Can we declare a moratorium on Canadian Schadenfreude over Rupert Murdoch and his British tabs? They deserve what they’re getting and more. But it tends to conceal the mote in our own eye.
What mote is that? Jonathan Schell in the The Nation (and reprinted in the Star) says the Murdoch papers “replaced” the noble aims of journalism with “titillation and gossip.” Try not to think of Canadian coverage of the royal tour last week when you read that, I dare you. It was all T&G all the time. The CBC was the worst and it lacks even the excuse of needing to maximize profits for shareholders. Now, with the royals departed, it’s still hard to find much on CBC news.
What about the Murdochian impulse to control politics along a right-wing axis? Well, the National Post was clearly created in 1998 to push Canadian journalism rightward and has had smashing success. In last May’s election, every daily in Canada, except the Star and the smallish Le Devoir, endorsed Stephen Harper. Even in the last U.K. election you didn’t get such uniformity.
I repeat: In a pissing contest, the Murdoch tabs win. They piss farthest and foulest. But we’re only talking quantity at that point.
I don’t consider these traits a failure of “journalism” because I don’t think of journalism as a kid going to school and taking exams. Schell says: “Journalism’s essential role in a democracy is to enable people to fulfill their roles as citizens.” How does he know — did God tell him? I hate essential roles. They’re usually moral one-upmanship.
Journalism is a mixed bag that includes Murdochs. It arose in the 1700s partly to help owners of printing presses offset their heavy investment. It gravitated to titillation and gossip because it’s hard to find enough to put in a paper every day. Similar impulses led to political posturing. Freedom of the press was invented, said Canadian historian Harold Innis, to conceal the monopoly power of those who owned the presses. At most, as Gandhi said about Western civilization, it would be a good idea, worth achieving some day.
Journalism isn’t an inherently virtuous activity like medicine or teaching, that can get distorted. It’s more like government: it’s there, probably won’t go away, but can act in various directions, depending on lots of things. People have different motives and visions and there are always conflicting approaches.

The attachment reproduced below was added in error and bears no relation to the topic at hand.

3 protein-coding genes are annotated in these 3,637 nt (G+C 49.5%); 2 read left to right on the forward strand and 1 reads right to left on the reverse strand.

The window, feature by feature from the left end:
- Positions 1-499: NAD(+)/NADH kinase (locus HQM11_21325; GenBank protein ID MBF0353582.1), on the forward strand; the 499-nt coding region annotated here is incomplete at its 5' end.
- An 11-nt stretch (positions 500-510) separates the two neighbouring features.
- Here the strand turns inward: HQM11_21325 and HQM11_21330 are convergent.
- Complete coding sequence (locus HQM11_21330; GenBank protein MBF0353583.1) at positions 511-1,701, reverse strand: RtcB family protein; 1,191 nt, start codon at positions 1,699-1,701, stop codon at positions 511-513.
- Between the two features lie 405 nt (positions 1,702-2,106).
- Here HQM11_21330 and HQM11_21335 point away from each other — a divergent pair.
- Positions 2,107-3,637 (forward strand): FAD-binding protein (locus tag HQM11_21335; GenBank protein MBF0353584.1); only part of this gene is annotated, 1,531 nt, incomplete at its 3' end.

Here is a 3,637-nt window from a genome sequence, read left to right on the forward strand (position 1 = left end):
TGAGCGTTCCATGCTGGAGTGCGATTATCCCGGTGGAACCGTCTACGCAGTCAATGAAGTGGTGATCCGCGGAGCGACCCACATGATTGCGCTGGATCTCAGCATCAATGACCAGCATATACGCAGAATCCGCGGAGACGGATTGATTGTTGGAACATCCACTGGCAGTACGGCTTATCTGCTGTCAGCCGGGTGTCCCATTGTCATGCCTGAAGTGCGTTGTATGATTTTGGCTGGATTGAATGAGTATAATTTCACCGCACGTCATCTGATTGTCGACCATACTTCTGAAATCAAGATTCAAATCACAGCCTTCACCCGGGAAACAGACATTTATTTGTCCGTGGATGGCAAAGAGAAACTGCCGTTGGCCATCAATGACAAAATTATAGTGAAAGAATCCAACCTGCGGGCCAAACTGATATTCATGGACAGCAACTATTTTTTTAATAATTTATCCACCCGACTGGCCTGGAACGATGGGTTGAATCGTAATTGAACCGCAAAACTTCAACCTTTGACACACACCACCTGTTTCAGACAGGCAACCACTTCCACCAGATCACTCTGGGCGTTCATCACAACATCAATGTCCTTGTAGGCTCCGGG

Toronto’s first mayor, William Lyon Mackenzie, was a newspaperman all his life. He got into it to give a voice to the “hardworking farmers and labourers,” since none of the many other papers in the colony did so.
The Star is an interesting case. It was begun by striking newspaper workers in 1892 as an alternative to the five other Toronto dailies, and run for 50 years by “crusading” editor Joseph Atkinson. It may be the only paper anywhere with a specific set of goals, along the lines of social justice and equality, built right into its corporate legal structure. That’s like acknowledging journalism is an area of moral contention, where values clash and are constructed, rather than some city on a hill that everyone pointlessly genuflects to. Of course even then, “the struggle continues,” as they say, since verbalizing a set of values isn’t the same thing as embodying them in your paper (or life) each day.
There was a redeeming moment for Canadian journalism in the week of the mote. His name is Kai Nagata. He’s 24 and was CTV’s eastern Canada reporter till he quit last Friday with a detailed explanation. He gave it a shot but it wasn’t what he had in mind. He objected to the pressures to look a certain way on camera, the trivialization (he was especially disgusted by CBC’s royals coverage) and the anti-social drift of Canadian politics. He’d hoped to make his contribution as a citizen but couldn’t see it happening at CTV. He didn’t know what would come next and had some fear, but will try to find a better route. He just wasn’t willing to piss his life away in that kind of journalism.
That’s what gives a person hope, not the (probably temporary) fall of the House of Murdoch.
This article was first published in the Toronto Star.